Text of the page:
Monday, June 27, 2011

Answered Prayers

Turkish Prime Minister Erdogan is redrawing the Constitution. Why the devout Muslim is good for the Christians.

As a teenager growing up in a tough Istanbul neighborhood, Recep Tayyip Erdogan studied to be an Islamic cleric. His dream, though, was to become a professional player on the local Kasimpasa football team. In the end, neither ambition worked out: he became Turkey’s prime minister instead. Now, after nine years in power, Erdogan has just pulled off his third—and biggest—general-election win on an ambitious program that includes a radical redrawing of Turkey’s Constitution. The theology student from Kasimpasa now wants to remake the hard-wiring of the Turkish state by scrapping restrictions on religious freedom; creating a powerful French-style presidency (presumably with himself as the first incumbent); and by making the country’s judges, universities, and Army more accountable to Parliament: a to-do list that rings loud alarm bells for many Turks—and friends of Turkey. The country’s old secular elite fears that allowing Erdogan’s Islamist-rooted AK Party a say in the appointment of judges, school principals, and university rectors will make the country more Muslim and more conservative. Pundits and politicians in America and Israel aren’t thrilled with the idea of giving Erdogan more power—especially after he railed about a Jewish press conspiracy against him during the campaign. And Turkey’s chattering classes are increasingly concerned about Erdogan’s intolerance of criticism. One hostile newspaper magnate has been landed with crippling tax bills, while more than 60 Turkish journalists languish in jail—more than in China.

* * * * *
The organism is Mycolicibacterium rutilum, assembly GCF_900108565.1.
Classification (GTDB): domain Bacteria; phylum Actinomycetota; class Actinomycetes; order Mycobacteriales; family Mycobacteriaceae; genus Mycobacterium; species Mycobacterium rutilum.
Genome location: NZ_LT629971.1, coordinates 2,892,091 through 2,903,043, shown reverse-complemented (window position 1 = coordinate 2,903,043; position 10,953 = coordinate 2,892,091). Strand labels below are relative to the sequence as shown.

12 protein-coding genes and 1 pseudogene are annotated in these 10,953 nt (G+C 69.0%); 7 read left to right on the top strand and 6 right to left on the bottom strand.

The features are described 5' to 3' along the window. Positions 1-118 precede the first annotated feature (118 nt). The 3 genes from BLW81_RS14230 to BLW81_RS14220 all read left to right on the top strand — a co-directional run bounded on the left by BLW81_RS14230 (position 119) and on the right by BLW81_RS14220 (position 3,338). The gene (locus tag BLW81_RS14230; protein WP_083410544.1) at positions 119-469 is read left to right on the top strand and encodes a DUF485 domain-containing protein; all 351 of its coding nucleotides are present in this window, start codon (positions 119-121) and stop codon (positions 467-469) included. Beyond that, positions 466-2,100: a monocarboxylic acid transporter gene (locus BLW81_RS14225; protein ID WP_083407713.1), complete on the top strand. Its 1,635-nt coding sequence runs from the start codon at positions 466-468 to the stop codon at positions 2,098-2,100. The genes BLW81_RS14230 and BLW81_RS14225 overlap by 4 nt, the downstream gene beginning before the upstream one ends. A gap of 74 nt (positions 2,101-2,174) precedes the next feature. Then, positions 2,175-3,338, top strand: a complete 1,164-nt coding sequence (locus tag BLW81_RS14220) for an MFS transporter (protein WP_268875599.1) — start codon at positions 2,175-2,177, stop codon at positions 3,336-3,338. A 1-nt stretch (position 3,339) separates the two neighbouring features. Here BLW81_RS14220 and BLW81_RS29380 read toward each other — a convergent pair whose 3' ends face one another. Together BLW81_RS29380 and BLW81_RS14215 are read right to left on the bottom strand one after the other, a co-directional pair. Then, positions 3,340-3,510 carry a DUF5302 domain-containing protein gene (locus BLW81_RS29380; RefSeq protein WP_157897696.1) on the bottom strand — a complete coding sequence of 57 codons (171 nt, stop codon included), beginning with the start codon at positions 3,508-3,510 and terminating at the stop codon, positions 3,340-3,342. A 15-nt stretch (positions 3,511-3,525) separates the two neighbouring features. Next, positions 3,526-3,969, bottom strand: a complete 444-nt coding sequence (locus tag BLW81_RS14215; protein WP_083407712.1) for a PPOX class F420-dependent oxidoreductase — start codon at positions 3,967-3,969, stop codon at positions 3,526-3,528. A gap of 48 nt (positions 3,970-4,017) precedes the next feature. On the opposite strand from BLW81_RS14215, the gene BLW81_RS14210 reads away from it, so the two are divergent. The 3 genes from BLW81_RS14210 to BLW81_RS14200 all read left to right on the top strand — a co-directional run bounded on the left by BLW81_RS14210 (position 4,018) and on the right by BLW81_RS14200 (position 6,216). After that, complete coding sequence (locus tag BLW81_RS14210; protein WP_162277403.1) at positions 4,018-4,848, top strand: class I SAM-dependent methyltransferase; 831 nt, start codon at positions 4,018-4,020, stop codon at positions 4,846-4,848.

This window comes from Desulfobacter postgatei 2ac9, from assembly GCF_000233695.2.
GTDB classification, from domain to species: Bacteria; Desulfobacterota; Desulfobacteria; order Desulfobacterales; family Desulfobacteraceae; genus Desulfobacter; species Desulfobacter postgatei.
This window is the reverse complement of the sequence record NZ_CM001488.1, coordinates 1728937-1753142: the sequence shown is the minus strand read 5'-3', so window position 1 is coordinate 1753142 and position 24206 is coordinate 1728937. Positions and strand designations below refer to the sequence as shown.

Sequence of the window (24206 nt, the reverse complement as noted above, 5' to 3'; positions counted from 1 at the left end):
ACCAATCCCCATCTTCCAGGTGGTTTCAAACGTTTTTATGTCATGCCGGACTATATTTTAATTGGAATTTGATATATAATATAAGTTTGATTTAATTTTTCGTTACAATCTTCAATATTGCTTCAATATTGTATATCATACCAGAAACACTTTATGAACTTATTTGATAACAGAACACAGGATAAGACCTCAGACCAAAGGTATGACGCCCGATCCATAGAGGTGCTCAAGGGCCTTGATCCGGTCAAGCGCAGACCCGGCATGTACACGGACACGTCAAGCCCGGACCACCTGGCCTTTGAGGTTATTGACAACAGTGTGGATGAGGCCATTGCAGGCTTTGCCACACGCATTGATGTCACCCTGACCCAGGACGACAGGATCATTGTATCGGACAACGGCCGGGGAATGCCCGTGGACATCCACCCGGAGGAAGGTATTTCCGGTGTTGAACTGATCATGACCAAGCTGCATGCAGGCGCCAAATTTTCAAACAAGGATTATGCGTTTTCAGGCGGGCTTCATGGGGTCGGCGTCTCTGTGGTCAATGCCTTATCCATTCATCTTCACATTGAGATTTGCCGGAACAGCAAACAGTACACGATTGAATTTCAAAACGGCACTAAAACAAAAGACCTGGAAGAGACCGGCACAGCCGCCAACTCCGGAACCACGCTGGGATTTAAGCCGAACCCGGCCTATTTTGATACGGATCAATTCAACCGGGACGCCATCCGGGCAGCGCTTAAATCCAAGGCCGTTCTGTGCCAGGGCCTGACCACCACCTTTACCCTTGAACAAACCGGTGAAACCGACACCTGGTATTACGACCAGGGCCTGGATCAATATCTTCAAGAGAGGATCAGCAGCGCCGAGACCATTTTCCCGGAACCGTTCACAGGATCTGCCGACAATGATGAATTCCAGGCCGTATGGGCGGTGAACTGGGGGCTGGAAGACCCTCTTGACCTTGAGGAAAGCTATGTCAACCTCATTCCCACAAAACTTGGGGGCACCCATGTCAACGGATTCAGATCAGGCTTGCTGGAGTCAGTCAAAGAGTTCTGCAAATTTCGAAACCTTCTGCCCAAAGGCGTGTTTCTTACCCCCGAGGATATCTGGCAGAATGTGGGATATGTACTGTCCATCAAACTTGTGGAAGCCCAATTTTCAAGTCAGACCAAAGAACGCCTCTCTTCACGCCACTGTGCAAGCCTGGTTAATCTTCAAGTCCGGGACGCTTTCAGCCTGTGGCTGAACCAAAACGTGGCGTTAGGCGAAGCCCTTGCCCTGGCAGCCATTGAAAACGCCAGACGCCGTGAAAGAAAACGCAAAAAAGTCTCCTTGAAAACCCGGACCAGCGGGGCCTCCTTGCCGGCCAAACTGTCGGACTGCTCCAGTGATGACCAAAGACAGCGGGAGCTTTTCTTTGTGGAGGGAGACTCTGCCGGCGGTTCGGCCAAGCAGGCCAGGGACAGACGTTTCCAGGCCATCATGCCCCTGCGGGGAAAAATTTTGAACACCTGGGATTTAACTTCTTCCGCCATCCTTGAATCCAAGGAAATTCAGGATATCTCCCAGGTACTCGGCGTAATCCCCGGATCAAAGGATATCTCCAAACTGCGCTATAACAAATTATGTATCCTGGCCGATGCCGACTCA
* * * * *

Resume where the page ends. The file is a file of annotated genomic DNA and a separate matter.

Unexpectedly, though, Turkey’s tiny but ancient Christian community has welcomed the AK Party’s most recent landslide. Erdogan may be a deeply devout Muslim, and his party dominated by nondrinking, headscarf-wearing Sunni Muslims. But despite his Islamic grassroots, Erdogan advocates a historic softening of Turkey’s 80-year-old anti-Christian rules. Most significantly, he has helped save the 1,700-year old patriarchate of Constantinople. The current Patriarch Bartholomew, as senior bishop of the Orthodox Church, is spiritual leader of 300 million Orthodox faithful around the world. But a 1923 Turkish law insists that the patriarch and all members of the Synod—the Orthodox equivalent of the Catholic College of Cardinals—be Turkish citizens drawn from Turkey’s tiny ethnic-Greek community, now just 2,500 strong. With Bartholomew already 71, and most of the Synod not much younger, it looked as though the end of the institution was nigh. But by granting Turkish citizenship to a new crop of younger Orthodox bishops from around the world, Erdogan likely saved the institution by ensuring Bartholomew’s succession.


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